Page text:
United Realty Trust v. PROPERTY DEV., ETC.

Annotate this Case

269 N.W.2d 737 (1978)

UNITED REALTY TRUST, etc., Respondent, First National Bank of Rochester, Rochester, Minnesota, Respondent, v. PROPERTY DEVELOPMENT AND RESEARCH COMPANY, et al., Respondents, B. J. Loftsgaarden, Respondent, Alvin A. Holasek, et al., Respondents, Alotel Associates, Appellant, John Hall, et al., Defendants.

No. 47707.

Supreme Court of Minnesota.

July 28, 1978.

*738 Gartner, Burkhardt, Shulman & Ekstrand, Rochester, for Alotel Associates and John Hall, et al.

Briggs & Morgan and Bonnil Berezovsky, St. Paul, for United Realty Trust.

Maslon, Kaplan, Edelman, Borman, Brand & McNulty and Marcy Wallace, Minneapolis, for United Realty Trust.

West, Gowan, DeBoer & McIntosh, Rochester, for First Nat. Bank of Rochester.

B. J. Loftsgaarden, St. Paul, for Property Development and Research and pro se.

Eugene A. O'Brien and Donald A. Wheat, Minneapolis, for Alvin A. Holasek, et al.

Minnesota Bankers Association, John S. Jackson, Minneapolis, amicus curiae.

Heard before ROGOSHESKE, KELLY and WAHL, JJ., and considered and decided by the court en banc.


Defendant Alotel Associates (Alotel), a Minnesota limited partnership, claiming to be the true borrower in a defaulted $2,310,000 loan transaction entered in 1973, appeals from the trial court's judgment ordering foreclosure and denying it the defense of usury by application of Minn.St. 334.01, subd. 2, as amended by L. 1974, c. 238, § 1, which exempts transactions of $100,000 or *739 more from the usury laws. Plaintiff lender, United Realty Trust of California (URT), cross-appeals from certain of the trial court's findings of fact, urging that the judgment be affirmed on the additional ground that the loan was exempt from usury laws because made to a corporate borrower within § 334.021. We hold that the trial court properly found the transaction exempted from the usury laws under § 334.01, subd. 2, as amended by L. 1974, c. 238, § 1, and without deciding the issues raised by the cross-appeal, we affirm the judgment of foreclosure.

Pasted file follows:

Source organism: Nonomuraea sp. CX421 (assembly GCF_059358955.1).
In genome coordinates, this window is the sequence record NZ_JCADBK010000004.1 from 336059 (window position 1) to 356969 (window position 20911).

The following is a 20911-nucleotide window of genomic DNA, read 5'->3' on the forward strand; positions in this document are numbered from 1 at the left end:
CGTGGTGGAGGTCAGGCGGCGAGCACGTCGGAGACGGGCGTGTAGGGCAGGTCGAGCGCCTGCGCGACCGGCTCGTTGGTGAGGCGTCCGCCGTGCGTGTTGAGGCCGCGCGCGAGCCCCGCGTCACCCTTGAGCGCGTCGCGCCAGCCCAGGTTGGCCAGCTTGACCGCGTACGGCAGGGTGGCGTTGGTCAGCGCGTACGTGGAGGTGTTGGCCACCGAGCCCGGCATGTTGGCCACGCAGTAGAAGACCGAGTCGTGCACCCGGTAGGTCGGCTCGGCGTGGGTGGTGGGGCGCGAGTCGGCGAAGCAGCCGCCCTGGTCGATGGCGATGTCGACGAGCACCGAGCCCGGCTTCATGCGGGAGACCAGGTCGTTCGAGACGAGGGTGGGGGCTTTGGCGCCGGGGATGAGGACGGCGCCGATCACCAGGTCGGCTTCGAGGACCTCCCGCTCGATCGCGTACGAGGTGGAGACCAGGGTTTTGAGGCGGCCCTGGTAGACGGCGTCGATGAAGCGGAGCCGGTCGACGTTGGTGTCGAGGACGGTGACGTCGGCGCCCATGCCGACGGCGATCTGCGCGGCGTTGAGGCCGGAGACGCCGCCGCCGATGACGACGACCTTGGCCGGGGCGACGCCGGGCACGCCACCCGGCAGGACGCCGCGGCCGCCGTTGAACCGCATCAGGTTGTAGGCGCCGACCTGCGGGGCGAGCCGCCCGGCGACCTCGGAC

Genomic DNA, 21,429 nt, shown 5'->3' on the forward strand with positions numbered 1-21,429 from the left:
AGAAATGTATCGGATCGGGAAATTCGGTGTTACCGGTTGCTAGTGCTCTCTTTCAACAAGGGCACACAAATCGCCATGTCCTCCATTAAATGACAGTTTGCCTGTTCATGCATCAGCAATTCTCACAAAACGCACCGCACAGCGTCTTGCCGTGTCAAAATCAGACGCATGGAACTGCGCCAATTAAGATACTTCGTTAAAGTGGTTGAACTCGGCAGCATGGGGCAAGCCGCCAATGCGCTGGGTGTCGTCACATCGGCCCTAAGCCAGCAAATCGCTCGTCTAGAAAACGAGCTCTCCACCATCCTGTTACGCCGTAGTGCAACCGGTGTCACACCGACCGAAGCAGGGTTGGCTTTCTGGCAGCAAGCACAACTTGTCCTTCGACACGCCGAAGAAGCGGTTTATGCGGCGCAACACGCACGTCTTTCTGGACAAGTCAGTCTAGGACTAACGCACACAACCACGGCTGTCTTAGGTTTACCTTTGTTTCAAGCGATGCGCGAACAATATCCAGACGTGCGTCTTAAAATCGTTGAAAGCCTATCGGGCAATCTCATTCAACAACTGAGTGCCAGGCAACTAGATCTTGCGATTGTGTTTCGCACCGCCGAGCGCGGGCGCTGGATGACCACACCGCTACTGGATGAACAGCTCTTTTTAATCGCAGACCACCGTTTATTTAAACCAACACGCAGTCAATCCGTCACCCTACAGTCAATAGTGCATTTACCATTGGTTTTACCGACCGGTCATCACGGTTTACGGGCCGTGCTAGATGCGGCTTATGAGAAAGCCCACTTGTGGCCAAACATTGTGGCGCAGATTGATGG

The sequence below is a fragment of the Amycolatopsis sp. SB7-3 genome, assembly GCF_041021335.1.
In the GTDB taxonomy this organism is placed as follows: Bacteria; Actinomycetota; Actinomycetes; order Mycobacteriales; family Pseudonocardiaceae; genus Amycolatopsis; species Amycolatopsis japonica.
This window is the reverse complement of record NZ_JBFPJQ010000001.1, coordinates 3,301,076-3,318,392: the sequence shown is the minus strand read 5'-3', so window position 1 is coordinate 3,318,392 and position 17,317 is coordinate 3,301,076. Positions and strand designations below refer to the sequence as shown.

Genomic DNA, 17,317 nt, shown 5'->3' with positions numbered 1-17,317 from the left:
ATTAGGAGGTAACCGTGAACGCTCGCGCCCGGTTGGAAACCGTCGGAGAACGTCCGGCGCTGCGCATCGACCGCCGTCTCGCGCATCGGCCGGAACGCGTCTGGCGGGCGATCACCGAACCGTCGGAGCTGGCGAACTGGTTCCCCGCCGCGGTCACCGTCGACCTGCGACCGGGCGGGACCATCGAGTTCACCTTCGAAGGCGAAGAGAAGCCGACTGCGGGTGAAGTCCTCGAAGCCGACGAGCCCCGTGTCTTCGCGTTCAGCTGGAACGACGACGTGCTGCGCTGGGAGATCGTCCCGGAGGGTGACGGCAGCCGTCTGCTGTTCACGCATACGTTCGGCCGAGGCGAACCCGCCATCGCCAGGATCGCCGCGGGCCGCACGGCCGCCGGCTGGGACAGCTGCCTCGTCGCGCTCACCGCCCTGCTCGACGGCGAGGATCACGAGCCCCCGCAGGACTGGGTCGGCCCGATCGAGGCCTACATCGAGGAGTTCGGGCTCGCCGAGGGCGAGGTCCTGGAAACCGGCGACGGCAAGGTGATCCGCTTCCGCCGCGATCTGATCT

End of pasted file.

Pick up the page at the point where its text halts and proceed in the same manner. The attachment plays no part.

Through an extended period of financial negotiations beginning sometime in 1972, the promoter, B. J. Loftsgaarden, through and with a number of existing or proposed corporations and business entities formed by him, sought to obtain financing for the construction of a Ramada Inn in Rochester, Minnesota. The proposed inn was to be constructed on land acquired for that purpose by Property Development and Research Company (PDR), a Minnesota corporation which had been formed by Loftsgaarden in 1962. During negotiations, a number of temporary commitments were entered by which First National Bank of St. Paul (First National) agreed to act as interim or construction lender and URT, then Larwin Realty Mortgage Trust, agreed to purchase the loan documents as permanent financer of the project. In each of the commitments entered, the parties attempted to restructure the proposed loan transaction in order to come within a statutory exemption to Minnesota's usury laws for corporate borrowers, which would enable Loftsgaarden legally to obtain the needed venture capital at a going rate of interest exceeding the 8-percent usury ceiling in Minnesota.